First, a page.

The Foreign Minister thanked Roy Chaderton, Venezuela's Ambassador at the Organisation of American States (OAS), for his support of the Bolivarian Government in front of this institution.
Professor Elías Jaua, who taught sociology at a university in Caracas, before President Hugo Chávez invited him to join his team of ministers, recently wrote an interesting essay on "Chavismo," summing up the historical development of this movement and defining its main aspects.
The essay starts with the decade of the 1990s in Venezuela, when Comandante Chávez brought people together of various sectors of society, to rescue the Liberator Simón Bolívar's ideals of freedom from neo-colonial, imperialist chains.
Farmers and fishermen, students and professors, miners and workers, women, afro-descendents and indigenous people heard his call and followed Hugo Chávez and his circle, who managed to hold a Constituent Assembly in 1998, in order to recover national sovereignty from foreign domination.
The following years brought some upheaval. What was at the top went down; what was at the bottom rose upwards. In other words, the classes of industrialists and big landowners were disowned, as gradually the poorest and formerly excluded sectors of society gained power.
After his election as President in 1999, Hugo Chávez and his administration began to reshape the economic and social structures of the country through new legislation passed by the National Assembly.
The term "Chavista" first appeared in the 1990s, Elías Jaua knows. Originally it was used as a derisive term ("Chavista hordes"), but today it has become an honourable denomination. Chavistas are proud to belong to this movement.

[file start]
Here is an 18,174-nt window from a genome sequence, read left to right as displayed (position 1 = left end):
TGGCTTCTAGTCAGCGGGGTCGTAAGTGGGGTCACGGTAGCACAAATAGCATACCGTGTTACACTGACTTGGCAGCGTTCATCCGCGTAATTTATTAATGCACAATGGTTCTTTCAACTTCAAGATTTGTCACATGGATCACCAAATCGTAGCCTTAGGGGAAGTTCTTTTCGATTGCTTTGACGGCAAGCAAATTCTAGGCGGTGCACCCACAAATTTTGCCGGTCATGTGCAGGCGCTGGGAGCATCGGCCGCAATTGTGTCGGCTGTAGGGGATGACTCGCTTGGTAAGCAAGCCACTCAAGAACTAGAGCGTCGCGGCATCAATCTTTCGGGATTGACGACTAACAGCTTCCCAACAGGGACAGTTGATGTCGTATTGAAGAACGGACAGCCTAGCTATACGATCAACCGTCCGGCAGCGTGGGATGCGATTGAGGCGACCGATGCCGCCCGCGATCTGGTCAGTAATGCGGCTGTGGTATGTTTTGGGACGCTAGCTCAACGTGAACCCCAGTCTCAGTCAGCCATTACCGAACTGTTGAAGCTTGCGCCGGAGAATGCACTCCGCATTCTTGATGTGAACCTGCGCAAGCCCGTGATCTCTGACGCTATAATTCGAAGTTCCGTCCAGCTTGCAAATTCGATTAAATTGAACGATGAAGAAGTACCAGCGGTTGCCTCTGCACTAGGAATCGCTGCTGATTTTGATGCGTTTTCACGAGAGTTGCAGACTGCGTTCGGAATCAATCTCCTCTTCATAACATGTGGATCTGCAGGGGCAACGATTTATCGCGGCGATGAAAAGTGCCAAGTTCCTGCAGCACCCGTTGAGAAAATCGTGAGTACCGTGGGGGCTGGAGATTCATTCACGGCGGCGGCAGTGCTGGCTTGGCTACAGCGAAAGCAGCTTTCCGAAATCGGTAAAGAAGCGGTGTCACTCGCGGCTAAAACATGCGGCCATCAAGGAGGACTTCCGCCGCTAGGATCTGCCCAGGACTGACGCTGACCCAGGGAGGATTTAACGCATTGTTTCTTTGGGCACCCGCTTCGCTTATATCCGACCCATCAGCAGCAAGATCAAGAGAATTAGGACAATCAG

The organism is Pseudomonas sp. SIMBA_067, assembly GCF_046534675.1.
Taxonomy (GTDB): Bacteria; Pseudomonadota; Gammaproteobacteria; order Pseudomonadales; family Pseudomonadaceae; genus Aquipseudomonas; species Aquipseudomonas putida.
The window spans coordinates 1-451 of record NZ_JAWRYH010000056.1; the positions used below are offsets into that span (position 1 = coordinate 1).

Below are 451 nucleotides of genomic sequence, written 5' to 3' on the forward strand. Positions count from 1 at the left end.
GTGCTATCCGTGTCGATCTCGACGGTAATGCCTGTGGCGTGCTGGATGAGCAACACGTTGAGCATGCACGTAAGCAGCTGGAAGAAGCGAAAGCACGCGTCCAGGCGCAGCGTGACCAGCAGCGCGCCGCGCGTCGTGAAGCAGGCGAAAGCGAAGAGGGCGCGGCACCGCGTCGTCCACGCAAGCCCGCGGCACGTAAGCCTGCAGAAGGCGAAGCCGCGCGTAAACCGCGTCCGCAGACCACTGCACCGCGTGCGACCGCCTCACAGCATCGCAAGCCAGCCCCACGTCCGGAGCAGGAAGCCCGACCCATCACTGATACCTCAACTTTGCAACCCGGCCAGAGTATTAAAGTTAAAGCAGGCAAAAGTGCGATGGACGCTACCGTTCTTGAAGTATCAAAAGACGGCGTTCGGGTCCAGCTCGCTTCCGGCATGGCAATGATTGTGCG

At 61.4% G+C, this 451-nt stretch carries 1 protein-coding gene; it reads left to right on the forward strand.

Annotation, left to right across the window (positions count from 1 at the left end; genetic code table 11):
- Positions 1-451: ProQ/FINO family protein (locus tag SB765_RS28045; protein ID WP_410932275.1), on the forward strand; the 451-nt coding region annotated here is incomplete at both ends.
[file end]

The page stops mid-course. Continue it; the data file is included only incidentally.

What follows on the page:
The Chavistas won the battle against the coup mongers in 2002, who tried in vain to roll history back to a pre-1998 status quo. When President Hugo Chávez was ratified in 2004, the fascists finally lost. They have been growling in their pits like mad dogs ever since.
Professor Elías Jaua explains that being Chavista means feeling a strong connection towards a leader who did not betray the masses, but helped them in their plight. Being Chavista furthermore means the knowledge that power belongs to the people, not a few self-chosen elites.
In addition, being Chavista means to honour Venezuela's cultural and social diversity, holding up human solidarity and a strong ethical belief in life as the highest values. Last, but not least, being Chavista means supporting the union of Latin America, according to the ideas of the Liberator Simón Bolívar. Professor Elías Jaua defines Chavismo as a Latin American leftist liberation movement with Christian, socialist and indigenous roots.
At the end of his essay, the Venezuelan Minister of Foreign Affairs emphasizes, "We are Chavismo, a joyful and revolutionary force for liberation. Happy New Year 2013, it will be a year of great challenges for Venezuela. We will live and we will win!"
Happy New Year 2013 also to all those people in the world who are supporting Chavismo and see this movement as a worthy alternative, an example to follow, because it might offer a solution for their own economic, political and social problems. May they all live and win!